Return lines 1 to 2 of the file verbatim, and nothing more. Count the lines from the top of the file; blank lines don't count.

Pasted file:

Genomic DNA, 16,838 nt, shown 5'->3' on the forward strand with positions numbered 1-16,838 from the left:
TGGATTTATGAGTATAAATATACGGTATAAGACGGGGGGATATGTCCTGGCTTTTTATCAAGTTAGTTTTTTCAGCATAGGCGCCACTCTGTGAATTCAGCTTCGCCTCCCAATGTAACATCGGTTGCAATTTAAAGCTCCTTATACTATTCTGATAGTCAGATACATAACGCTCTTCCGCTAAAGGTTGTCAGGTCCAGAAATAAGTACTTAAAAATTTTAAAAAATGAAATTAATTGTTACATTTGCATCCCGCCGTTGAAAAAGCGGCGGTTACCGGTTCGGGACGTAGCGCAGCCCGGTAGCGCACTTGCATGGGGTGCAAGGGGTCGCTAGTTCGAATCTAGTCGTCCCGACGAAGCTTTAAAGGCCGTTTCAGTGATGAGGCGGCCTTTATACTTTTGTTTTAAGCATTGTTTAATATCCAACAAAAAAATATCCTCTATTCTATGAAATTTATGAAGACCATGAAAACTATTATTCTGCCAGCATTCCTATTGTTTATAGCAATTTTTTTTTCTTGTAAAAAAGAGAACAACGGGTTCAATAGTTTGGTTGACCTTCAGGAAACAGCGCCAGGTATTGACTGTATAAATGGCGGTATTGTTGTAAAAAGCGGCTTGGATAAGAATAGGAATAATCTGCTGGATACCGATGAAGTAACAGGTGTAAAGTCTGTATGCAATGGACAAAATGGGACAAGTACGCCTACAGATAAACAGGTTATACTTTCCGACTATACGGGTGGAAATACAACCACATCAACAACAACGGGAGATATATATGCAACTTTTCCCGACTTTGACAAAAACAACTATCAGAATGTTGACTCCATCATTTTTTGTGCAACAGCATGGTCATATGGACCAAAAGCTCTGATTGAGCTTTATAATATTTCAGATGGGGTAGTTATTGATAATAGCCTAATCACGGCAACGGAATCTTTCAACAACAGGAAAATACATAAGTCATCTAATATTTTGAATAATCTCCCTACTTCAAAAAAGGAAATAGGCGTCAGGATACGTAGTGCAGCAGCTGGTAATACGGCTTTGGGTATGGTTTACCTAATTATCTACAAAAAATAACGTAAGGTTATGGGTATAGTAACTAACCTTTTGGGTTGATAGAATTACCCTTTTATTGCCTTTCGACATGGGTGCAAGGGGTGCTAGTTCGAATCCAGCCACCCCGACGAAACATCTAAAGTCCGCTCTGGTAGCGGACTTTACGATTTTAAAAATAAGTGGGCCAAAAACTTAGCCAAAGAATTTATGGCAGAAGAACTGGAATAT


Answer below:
Genomic DNA, 16,838 nt, shown 5'->3' on the forward strand with positions numbered 1-16,838 from the left:
TGGATTTATGAGTATAAATATACGGTATAAGACGGGGGGATATGTCCTGGCTTTTTATCAAGTTAGTTTTTTCAGCATAGGCGCCACTCTGTGAATTCAGCTTCGCCTCCCAATGTAACATCGGTTGCAATTTAAAGCTCCTTATACTATTCTGATAGTCAGATACATAACGCTCTTCCGCTAAAGGTTGTCAGGTCCAGAAATAAGTACTTAAAAATTTTAAAAAATGAAATTAATTGTTACATTTGCATCCCGCCGTTGAAAAAGCGGCGGTTACCGGTTCGGGACGTAGCGCAGCCCGGTAGCGCACTTGCATGGGGTGCAAGGGGTCGCTAGTTCGAATCTAGTCGTCCCGACGAAGCTTTAAAGGCCGTTTCAGTGATGAGGCGGCCTTTATACTTTTGTTTTAAGCATTGTTTAATATCCAACAAAAAAATATCCTCTATTCTATGAAATTTATGAAGACCATGAAAACTATTATTCTGCCAGCATTCCTATTGTTTATAGCAATTTTTTTTTCTTGTAAAAAAGAGAACAACGGGTTCAATAGTTTGGTTGACCTTCAGGAAACAGCGCCAGGTATTGACTGTATAAATGGCGGTATTGTTGTAAAAAGCGGCTTGGATAAGAATAGGAATAATCTGCTGGATACCGATGAAGTAACAGGTGTAAAGTCTGTATGCAATGGACAAAATGGGACAAGTACGCCTACAGATAAACAGGTTATACTTTCCGACTATACGGGTGGAAATACAACCACATCAACAACAACGGGAGATATATATGCAACTTTTCCCGACTTTGACAAAAACAACTATCAGAATGTTGACTCCATCATTTTTTGTGCAACAGCATGGTCATATGGACCAAAAGCTCTGATTGAGCTTTATAATATTTCAGATGGGGTAGTTATTGATAATAGCCTAATCACGGCAACGGAATCTTTCAACAACAGGAAAATACATAAGTCATCTAATATTTTGAATAATCTCCCTACTTCAAAAAAGGAAATAGGCGTCAGGATACGTAGTGCAGCAGCTGGTAATACGGCTTTGGGTATGGTTTACCTAATTATCTACAAAAAATAACGTAAGGTTATGGGTATAGTAACTAACCTTTTGGGTTGATAGAATTACCCTTTTATTGCCTTTCGACATGGGTGCAAGGGGTGCTAGTTCGAATCCAGCCACCCCGACGAAACATCTAAAGTCCGCTCTGGTAGCGGACTTTACGATTTTAAAAATAAGTGGGCCAAAAACTTAGCCAAAGAATTTATGGCAGAAGAACTGGAATAT